Analysts Keep Saying Big Data Is So Over
Tech analysts keep saying this Big Data thing is over, meaningless, but is anyone listening?
The cries to move on are getting almost plaintive. "Join us in the revolution!" said Forrester Research analyst Brian Hopkins last week in calling for followers to forget Big Data and turn to an alternative approach he developed with fellow analyst Ted Schadler.
First introduced in April, it's called systems of insight, and it has to deal with the ability to actually derive and act upon business insights gleaned from analysis of data. Join the systems of insight camp and you'll beat those Jurassic Big Data boys.
"Ted and I agree that this trend is only just starting and the impact will be huge," Hopkins wrote in a blog post titled "'Big Data' Has Lost Its Zing -- Businesses Want Insight And Action" last week. "Insights masters who get this are going to spank firms that cling to Big Data and the 'data driven' mantra. Guarantee it."
Well, everybody wants zing, and nobody wants to get spanked by competitors, so supporters of the new movement are weighing in on Twitter with the Forrester-supplied hashtags #SystemsOfInsight and #InsightsToExecution.
But, plaintive or not, the Forrester cries for change aren't resonating alone in the "Something Data" wilderness. Several analysts and experts told me Big Data was over last year.
Gartner analyst Donald Feinberg said he doesn't even like to use the term "Big Data."
"'Big Data' is going to disappear in the next two or three years and it's going to be called -- guess what? -- 'data,'" Feinberg told me. "Once every vendor has a Big Data something, it no longer gives me a way to distinguish one vendor from another."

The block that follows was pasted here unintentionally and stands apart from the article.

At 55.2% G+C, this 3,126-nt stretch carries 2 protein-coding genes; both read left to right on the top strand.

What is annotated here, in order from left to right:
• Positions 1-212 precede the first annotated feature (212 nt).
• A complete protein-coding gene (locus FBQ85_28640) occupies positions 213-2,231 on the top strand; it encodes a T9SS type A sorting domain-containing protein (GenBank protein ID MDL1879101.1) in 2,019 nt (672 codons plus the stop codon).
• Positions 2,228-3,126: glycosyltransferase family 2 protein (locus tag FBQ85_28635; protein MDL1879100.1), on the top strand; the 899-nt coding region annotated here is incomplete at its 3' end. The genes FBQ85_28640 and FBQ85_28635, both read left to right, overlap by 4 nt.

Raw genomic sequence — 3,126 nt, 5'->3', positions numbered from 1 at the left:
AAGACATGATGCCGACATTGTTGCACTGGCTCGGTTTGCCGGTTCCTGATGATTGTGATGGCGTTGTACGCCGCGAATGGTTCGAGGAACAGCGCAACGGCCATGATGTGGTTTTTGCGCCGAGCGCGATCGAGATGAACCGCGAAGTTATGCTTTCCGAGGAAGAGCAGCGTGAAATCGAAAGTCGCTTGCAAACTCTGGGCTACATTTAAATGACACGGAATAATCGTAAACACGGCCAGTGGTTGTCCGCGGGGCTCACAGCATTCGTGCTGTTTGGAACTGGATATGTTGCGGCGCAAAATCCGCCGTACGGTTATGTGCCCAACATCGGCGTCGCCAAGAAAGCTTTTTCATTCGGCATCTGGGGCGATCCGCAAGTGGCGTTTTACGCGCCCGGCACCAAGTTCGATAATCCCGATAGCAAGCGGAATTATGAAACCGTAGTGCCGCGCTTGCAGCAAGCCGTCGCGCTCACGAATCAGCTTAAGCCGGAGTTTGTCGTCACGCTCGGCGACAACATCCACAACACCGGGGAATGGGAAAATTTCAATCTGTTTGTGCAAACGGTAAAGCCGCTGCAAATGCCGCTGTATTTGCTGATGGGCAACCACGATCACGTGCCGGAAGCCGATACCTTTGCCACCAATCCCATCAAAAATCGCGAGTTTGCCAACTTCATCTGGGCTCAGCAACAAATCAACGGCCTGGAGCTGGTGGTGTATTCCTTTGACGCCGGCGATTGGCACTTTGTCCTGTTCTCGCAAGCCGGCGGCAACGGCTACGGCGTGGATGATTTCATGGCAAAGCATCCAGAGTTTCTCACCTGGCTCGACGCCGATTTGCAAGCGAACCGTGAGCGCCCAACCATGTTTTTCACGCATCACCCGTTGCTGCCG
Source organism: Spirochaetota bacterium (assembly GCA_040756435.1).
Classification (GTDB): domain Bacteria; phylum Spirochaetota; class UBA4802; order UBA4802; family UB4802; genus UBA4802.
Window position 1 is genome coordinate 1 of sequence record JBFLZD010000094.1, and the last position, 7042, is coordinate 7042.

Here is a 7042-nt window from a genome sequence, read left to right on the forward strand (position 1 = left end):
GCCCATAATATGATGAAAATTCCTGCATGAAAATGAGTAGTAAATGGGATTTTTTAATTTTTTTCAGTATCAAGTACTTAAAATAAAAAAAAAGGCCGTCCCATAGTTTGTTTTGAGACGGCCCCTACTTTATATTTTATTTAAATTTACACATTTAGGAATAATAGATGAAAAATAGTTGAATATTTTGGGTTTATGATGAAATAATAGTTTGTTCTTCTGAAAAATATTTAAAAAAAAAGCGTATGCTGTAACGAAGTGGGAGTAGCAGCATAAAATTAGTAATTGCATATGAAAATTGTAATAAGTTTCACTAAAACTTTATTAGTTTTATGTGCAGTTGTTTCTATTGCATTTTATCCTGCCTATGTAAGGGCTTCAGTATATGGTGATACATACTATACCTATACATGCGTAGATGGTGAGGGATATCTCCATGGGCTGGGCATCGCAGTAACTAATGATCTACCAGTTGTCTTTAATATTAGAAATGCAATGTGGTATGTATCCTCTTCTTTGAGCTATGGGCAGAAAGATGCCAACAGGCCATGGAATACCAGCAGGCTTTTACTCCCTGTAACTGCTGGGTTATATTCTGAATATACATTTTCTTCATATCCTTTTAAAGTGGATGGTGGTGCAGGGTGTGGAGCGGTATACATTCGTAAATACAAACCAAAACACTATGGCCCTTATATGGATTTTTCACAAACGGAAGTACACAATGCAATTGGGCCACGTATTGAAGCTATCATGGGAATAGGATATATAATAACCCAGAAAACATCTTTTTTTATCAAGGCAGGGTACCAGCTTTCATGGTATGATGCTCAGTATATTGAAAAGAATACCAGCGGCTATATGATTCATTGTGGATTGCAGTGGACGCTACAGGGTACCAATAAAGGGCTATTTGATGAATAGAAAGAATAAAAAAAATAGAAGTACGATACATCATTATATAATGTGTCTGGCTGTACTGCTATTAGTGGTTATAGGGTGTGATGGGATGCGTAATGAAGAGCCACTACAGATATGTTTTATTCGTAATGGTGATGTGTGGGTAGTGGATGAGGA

David Torres, senior director of Data & Analytics at Avanade, which provides Microsoft-focused consulting services, echoed similar thoughts. "Beyond Big Data, it's really, in my opinion, it's all data," he said. "You need to have a strategy for all your data."
The nascent Big Data strategy, though perhaps just in the famed "trough of disillusionment" of the Gartner hype cycle, does seem to be letting organizations down, according to recent research.
Just a week after a report from Gartner found that investment in Hadoop-based Big Data technologies "remains tentative" with poor adoption rates, a recent survey from Software AG identified "a Big Data paralysis" that's keeping enterprises from realizing the promised benefits of the analytics craze.
"Despite substantial hype and reported successes for early adopters, over half of respondents (54 percent) report no plans to invest at this time," the Gartner report stated. "Additionally, only 18 percent have plans to invest in Hadoop over the next two years."
"Challenges are holding organizations back from making the improvements that they need," the Software AG survey report said. "The majority of those surveyed report that their organization finds analyzing large amounts of data (73 percent) and acting on data in real-time (65 percent) as very real obstacles."
It's those exact challenges that Forrester analysts Hopkins and Schadler are trying to help enterprises overcome with their new systems of insight approach.
"Big Data isn't what it used to be," Hopkins said. "Not because firms are disillusioned with the technology, but rather because the term is no longer helpful." Companies have bought into the idea of big-scale analytics, he said, but that hasn't helped much in overcoming the challenges in using that analysis to support business decisions.
"Systems of insight are the business discipline and technology to harness insights and turn data into action," Hopkins said. "Systems of insight deliver what Big Data cannot -- effective action through insights-driven software; after all, that's the only thing firms really care about."
Hmm, "systems of insight." You know, I think that term has some real zing.
Posted by David Ramel on July 1, 2015